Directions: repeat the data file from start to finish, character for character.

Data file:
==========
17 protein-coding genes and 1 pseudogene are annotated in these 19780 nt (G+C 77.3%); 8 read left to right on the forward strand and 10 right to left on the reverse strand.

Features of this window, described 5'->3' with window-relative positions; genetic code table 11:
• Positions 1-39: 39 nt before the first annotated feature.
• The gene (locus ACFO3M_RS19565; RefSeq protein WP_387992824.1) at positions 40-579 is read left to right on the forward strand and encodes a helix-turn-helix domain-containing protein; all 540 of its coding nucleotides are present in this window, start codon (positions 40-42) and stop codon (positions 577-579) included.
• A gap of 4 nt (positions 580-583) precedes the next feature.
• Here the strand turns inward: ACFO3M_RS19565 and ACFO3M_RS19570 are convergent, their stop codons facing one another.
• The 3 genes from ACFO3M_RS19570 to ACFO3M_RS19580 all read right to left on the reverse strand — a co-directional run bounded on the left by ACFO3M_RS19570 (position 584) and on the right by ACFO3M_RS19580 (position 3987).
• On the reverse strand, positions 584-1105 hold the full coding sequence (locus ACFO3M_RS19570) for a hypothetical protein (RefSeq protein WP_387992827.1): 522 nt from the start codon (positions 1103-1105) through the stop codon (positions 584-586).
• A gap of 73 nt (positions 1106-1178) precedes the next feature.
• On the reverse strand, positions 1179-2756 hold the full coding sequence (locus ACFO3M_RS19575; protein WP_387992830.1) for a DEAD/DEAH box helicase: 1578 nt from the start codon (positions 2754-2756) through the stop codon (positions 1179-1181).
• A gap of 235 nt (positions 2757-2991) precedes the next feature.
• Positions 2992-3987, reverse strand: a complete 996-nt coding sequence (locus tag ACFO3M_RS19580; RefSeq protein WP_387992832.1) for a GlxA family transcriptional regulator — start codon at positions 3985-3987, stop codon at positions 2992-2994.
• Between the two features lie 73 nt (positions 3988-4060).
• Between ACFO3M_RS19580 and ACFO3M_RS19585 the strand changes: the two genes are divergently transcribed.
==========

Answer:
17 protein-coding genes and 1 pseudogene are annotated in these 19780 nt (G+C 77.3%); 8 read left to right on the forward strand and 10 right to left on the reverse strand.

Features of this window, described 5'->3' with window-relative positions; genetic code table 11:
• Positions 1-39: 39 nt before the first annotated feature.
• The gene (locus ACFO3M_RS19565; RefSeq protein WP_387992824.1) at positions 40-579 is read left to right on the forward strand and encodes a helix-turn-helix domain-containing protein; all 540 of its coding nucleotides are present in this window, start codon (positions 40-42) and stop codon (positions 577-579) included.
• A gap of 4 nt (positions 580-583) precedes the next feature.
• Here the strand turns inward: ACFO3M_RS19565 and ACFO3M_RS19570 are convergent, their stop codons facing one another.
• The 3 genes from ACFO3M_RS19570 to ACFO3M_RS19580 all read right to left on the reverse strand — a co-directional run bounded on the left by ACFO3M_RS19570 (position 584) and on the right by ACFO3M_RS19580 (position 3987).
• On the reverse strand, positions 584-1105 hold the full coding sequence (locus ACFO3M_RS19570) for a hypothetical protein (RefSeq protein WP_387992827.1): 522 nt from the start codon (positions 1103-1105) through the stop codon (positions 584-586).
• A gap of 73 nt (positions 1106-1178) precedes the next feature.
• On the reverse strand, positions 1179-2756 hold the full coding sequence (locus ACFO3M_RS19575; protein WP_387992830.1) for a DEAD/DEAH box helicase: 1578 nt from the start codon (positions 2754-2756) through the stop codon (positions 1179-1181).
• A gap of 235 nt (positions 2757-2991) precedes the next feature.
• Positions 2992-3987, reverse strand: a complete 996-nt coding sequence (locus tag ACFO3M_RS19580; RefSeq protein WP_387992832.1) for a GlxA family transcriptional regulator — start codon at positions 3985-3987, stop codon at positions 2992-2994.
• Between the two features lie 73 nt (positions 3988-4060).
• Between ACFO3M_RS19580 and ACFO3M_RS19585 the strand changes: the two genes are divergently transcribed.